Water survival classes teach Valley kids how to avoid life-threatening situations

We remind you all the time to watch kids around water, but nearly 90 percent of young, drowning victims were under some sort of supervision at the time of the incident.

Now, Valley parents are thinking beyond pool fences and locks, and taking water safety to new depths because these dangerous situations can develop in seconds.

"We were all in the pool. My older son went into the house to use the restroom," Sarah Erickson remembered. "When I turned back around, I said, 'Guys, where's Nate?'"

The terrifying incident happened in a backyard in Chandler one month ago with her 3-year-old son.

"I just dove to the bottom of the pool. I lifted him up. He was purple and lifeless like a noodle," Sarah described.

Fire department: What's your emergency?
Sarah: A boy was in the pool
Fire department: Is he out of the pool?
Sarah: He is... Tell us what to do!
Fire department: Ok, I've got help on the way.

"I pounded on his back, I put his head up, started doing chest compressions," Sarah said.

Fire department: Is he breathing at all?
Sarah: He just vomited, yes.
Fire department: Was he at the top or the bottom of the pool?
Sarah: He was at the bottom
Sarah: Ok, he's crying, he's crying
Fire department: Keep him on his side
Sarah: Can I hold him?

Fire department: Yes, you can hold him.

By the time paramedics arrived, Nate was breathing on his own.

"When we were in the hospital it was really, really emotional. I knew that he was going to be ok. He took a little rest at the hospital and while he was napping he was having little nightmares and terrors, and I kept whispering in his ear, 'Mommy's here. It's ok. I'm here. I'm here,'" said Sarah.

And in that moment, Sarah swore she would do everything in her power to keep her son safe.

"There are pool fences, locks on doors, all kinds of precautions and barriers you can take, but you can't control everything around you," she said.

But what she can control is giving Nate the skills to save himself. 

Infant Swimming Resource isn't your average swimming lesson, not even close. In fact, even a 2-year-old can swim out of her instructor's arms, and then naturally flip over onto her back for air.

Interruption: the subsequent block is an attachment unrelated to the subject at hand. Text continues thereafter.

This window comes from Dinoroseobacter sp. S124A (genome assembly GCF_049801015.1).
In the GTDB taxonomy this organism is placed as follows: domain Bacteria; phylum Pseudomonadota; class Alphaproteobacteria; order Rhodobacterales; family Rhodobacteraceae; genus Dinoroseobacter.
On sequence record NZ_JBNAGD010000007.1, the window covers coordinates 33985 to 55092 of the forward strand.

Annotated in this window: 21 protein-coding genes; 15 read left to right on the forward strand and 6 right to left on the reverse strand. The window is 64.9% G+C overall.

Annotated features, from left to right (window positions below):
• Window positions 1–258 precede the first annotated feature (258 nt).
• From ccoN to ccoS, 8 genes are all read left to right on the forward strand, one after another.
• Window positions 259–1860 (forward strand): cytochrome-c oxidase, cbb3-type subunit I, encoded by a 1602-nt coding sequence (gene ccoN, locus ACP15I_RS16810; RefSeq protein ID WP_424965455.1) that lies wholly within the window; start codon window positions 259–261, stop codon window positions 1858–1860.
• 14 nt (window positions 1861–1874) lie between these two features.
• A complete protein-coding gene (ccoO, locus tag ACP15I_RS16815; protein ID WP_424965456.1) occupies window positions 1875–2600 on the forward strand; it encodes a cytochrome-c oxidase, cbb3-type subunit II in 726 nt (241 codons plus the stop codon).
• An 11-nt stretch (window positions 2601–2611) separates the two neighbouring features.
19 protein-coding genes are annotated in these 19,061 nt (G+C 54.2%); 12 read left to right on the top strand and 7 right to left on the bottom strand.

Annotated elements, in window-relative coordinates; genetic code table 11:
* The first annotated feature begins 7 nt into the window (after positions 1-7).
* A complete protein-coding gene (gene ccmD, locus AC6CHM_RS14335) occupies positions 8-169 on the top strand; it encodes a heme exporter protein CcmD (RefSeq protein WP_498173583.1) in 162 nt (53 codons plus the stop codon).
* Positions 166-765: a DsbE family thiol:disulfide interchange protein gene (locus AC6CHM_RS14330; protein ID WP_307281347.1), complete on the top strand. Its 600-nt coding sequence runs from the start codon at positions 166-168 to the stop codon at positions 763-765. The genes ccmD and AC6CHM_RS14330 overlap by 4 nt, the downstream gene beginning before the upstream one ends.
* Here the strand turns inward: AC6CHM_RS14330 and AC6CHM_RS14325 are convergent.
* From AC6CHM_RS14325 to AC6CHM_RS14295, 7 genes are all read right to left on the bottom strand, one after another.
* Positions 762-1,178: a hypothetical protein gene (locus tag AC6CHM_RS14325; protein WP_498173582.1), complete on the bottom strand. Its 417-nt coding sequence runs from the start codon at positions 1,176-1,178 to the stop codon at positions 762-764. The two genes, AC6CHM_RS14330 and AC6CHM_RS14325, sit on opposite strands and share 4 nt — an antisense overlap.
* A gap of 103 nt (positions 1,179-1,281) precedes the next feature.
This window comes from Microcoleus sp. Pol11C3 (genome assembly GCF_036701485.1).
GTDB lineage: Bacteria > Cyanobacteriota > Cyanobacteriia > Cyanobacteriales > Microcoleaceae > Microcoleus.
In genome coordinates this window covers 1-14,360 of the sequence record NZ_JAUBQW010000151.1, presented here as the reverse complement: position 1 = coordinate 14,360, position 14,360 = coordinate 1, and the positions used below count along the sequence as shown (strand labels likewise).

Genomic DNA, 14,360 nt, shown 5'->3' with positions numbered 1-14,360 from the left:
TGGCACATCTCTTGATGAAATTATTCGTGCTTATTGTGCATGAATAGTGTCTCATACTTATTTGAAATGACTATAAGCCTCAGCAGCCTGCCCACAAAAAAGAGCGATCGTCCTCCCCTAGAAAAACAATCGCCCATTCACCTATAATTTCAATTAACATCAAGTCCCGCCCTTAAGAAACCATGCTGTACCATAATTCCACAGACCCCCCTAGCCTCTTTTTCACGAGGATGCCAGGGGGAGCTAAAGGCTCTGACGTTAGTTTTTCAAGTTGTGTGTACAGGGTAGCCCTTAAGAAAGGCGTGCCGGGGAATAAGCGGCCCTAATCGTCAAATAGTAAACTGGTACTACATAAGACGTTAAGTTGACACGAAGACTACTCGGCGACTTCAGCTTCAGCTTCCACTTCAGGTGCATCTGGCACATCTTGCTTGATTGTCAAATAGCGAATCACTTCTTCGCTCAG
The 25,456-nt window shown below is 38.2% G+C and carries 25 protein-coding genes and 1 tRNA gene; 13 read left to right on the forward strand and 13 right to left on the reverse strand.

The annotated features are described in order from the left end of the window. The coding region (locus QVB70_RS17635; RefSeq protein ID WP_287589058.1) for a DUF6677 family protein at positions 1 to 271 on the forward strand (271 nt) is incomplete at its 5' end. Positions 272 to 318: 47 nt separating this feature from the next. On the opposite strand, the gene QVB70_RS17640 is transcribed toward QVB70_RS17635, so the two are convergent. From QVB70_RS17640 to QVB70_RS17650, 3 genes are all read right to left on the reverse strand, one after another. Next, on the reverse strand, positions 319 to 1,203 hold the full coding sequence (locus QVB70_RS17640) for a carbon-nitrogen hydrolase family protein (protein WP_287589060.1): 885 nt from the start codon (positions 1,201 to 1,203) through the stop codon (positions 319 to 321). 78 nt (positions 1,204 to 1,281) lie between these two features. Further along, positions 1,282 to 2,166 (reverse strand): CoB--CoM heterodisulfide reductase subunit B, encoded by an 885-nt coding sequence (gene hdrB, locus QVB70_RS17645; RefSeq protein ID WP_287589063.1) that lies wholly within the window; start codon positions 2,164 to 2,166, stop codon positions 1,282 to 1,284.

She can do it and so can every little one who swims in ISR Instruction at Therace Pollard's pool.

"A lot of parents have come to me and they're like, 'Therace, I had my child in swim lessons, and they're swimming, but they're not understanding what to do if they need help,'" Therace explained.

Teaching those survival skills is exactly what ISR promises to do.

These little ones not only learn to hold their breath, kick their feet and swim across the pool, but they're also shown how to rotate and float in the water.

"ISR teaches them to be able to hold their float and rest and breathe and relax," Therace explained.

She says kids from 6 years old to just 6 months old are trainable.

Therace says in a matter of weeks, if 10-month-old student Lauren were to fall in the water, "She'd be able to hold her breath, rotate into the float posture and continue holding that float until help arrives."

After these babies learn the basics, Therace starts testing their survival skills. She unexpectedly flips another student, 3-year-old Liam, underwater, and he recovers without panicking.

"If they're not scared, they have the skills to help themselves if they need to," Therace said.

Skills that have already become second nature for Lauren. Lower her into the water and, suddenly, she assumes the proper floating position.

And Nate has also learned the skills he needs to stay safe. After just four weeks of ISR training, he has turned fear into confidence.

"He's holding his float now, he's resting, he understands that's a safe place to be," Therace said.

A safe place, exactly as his mom promised, when she realized her baby had been given a second chance at life.

"It's indescribable to know that there's a chance he wouldn't be here," Sarah said. "It kind of sheds a whole new light on him and our life with him. He makes our family complete."

The one-on-one lessons last for four to six weeks during the summer. The average cost per child is $400.

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